First up, Planar Energy received a $4 million grant to work on solid-state lithium batteries that draw from technology developed by the semiconductor industry. The company claims that the solid-state design will offer three times better performance at half the cost of lithium-ion technology.
Next is Porous Power Technologies, which got a bit short changed receiving only $1.4 million to develop a film-like battery material that is claimed to speed up the production side of things, allowing companies to produce li-ion batteries ten times quicker than they can now. Faster battery charging is a side benefit of the film material.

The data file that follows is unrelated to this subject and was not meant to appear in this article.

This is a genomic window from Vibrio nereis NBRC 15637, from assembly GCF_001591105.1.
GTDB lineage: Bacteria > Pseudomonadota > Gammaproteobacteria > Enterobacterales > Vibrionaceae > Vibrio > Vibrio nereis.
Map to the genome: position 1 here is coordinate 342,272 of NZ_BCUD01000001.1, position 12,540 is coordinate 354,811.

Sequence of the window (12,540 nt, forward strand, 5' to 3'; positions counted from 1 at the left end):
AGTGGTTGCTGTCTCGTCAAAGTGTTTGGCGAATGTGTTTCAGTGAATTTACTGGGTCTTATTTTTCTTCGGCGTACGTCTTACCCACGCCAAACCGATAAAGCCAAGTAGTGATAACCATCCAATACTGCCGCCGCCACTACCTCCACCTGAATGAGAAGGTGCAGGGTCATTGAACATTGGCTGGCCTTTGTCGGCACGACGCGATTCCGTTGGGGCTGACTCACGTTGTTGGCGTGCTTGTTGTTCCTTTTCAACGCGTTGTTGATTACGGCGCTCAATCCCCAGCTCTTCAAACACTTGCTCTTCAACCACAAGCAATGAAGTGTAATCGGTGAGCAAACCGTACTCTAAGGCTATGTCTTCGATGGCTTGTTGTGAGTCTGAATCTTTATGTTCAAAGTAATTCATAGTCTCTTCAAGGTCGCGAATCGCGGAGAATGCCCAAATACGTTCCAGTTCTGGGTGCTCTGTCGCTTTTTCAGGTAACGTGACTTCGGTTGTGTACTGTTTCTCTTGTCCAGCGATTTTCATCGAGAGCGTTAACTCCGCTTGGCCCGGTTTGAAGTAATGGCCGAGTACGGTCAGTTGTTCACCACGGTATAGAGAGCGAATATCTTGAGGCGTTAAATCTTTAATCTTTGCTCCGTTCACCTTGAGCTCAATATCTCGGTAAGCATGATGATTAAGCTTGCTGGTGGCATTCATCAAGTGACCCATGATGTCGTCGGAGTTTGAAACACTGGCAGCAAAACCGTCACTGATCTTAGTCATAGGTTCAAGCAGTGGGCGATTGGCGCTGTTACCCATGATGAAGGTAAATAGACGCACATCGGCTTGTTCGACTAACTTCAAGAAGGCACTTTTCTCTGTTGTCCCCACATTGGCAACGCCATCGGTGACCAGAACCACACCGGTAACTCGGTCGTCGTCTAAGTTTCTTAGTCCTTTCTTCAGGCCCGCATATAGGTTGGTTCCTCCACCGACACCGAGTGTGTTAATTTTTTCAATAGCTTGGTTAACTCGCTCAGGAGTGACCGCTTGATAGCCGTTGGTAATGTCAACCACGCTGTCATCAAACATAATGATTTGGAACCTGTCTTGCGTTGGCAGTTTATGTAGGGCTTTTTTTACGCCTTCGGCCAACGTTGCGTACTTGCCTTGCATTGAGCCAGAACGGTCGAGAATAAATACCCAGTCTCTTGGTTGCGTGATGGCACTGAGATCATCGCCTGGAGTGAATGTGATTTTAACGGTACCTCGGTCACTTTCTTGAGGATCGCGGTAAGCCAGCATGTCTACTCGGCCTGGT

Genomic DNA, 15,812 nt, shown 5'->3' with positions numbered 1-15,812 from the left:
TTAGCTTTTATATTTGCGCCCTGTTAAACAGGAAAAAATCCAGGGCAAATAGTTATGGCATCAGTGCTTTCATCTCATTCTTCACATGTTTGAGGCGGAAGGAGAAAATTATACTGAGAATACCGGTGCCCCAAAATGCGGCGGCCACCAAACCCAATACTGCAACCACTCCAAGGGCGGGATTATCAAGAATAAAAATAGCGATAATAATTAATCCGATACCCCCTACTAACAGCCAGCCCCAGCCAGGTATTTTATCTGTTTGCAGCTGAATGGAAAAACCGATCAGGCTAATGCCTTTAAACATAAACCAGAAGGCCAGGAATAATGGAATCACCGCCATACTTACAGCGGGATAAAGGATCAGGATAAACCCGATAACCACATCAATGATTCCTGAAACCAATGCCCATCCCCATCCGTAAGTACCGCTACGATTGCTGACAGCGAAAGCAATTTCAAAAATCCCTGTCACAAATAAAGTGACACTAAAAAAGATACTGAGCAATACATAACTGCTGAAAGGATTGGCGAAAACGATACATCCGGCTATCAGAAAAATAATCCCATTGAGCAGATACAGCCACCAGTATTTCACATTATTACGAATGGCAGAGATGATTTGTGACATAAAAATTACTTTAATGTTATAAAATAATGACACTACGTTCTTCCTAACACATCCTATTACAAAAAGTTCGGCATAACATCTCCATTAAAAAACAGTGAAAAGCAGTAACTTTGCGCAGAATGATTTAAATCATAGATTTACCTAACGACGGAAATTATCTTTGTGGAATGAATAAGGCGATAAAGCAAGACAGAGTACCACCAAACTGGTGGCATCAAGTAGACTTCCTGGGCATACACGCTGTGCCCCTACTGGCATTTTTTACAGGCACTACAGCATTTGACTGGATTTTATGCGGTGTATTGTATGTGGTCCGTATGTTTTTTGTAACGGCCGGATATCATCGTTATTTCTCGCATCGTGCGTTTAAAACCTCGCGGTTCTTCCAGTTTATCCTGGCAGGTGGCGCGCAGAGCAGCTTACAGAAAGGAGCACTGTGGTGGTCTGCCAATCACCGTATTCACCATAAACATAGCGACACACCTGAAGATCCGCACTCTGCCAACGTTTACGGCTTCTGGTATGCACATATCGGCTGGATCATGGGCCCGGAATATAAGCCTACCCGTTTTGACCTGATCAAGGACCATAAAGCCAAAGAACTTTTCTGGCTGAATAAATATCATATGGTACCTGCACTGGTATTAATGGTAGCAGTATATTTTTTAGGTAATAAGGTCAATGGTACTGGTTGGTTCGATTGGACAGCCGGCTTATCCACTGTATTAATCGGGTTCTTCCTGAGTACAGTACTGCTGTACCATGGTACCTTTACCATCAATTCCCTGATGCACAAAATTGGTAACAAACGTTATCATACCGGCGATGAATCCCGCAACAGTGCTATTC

Finally, Sion Power received $5 million to develop lithium-sulfur (Li-S) battery technology. This new type of battery is claimed to provide a range of up to 300 miles in a package the size of a traditional li-ion unit. Sion states that it should be able to produce a cell that outputs 600 watts per kilogram.
All of the technologies above are in developmental stages and it will likely take years in the lab before any come to fruition. Sion Power's target date is 2016, and the others are at least a few years away, too. Provided all of these potential breakthrough technologies play out, the battery as we now know it may only be around for a little bit longer. A decade from now, we could have electric vehicles with a 300-mile range, weighing no more than a traditional car and costing thousands less than one. Or so we'd like to think.
[Source: Green Car Advisor]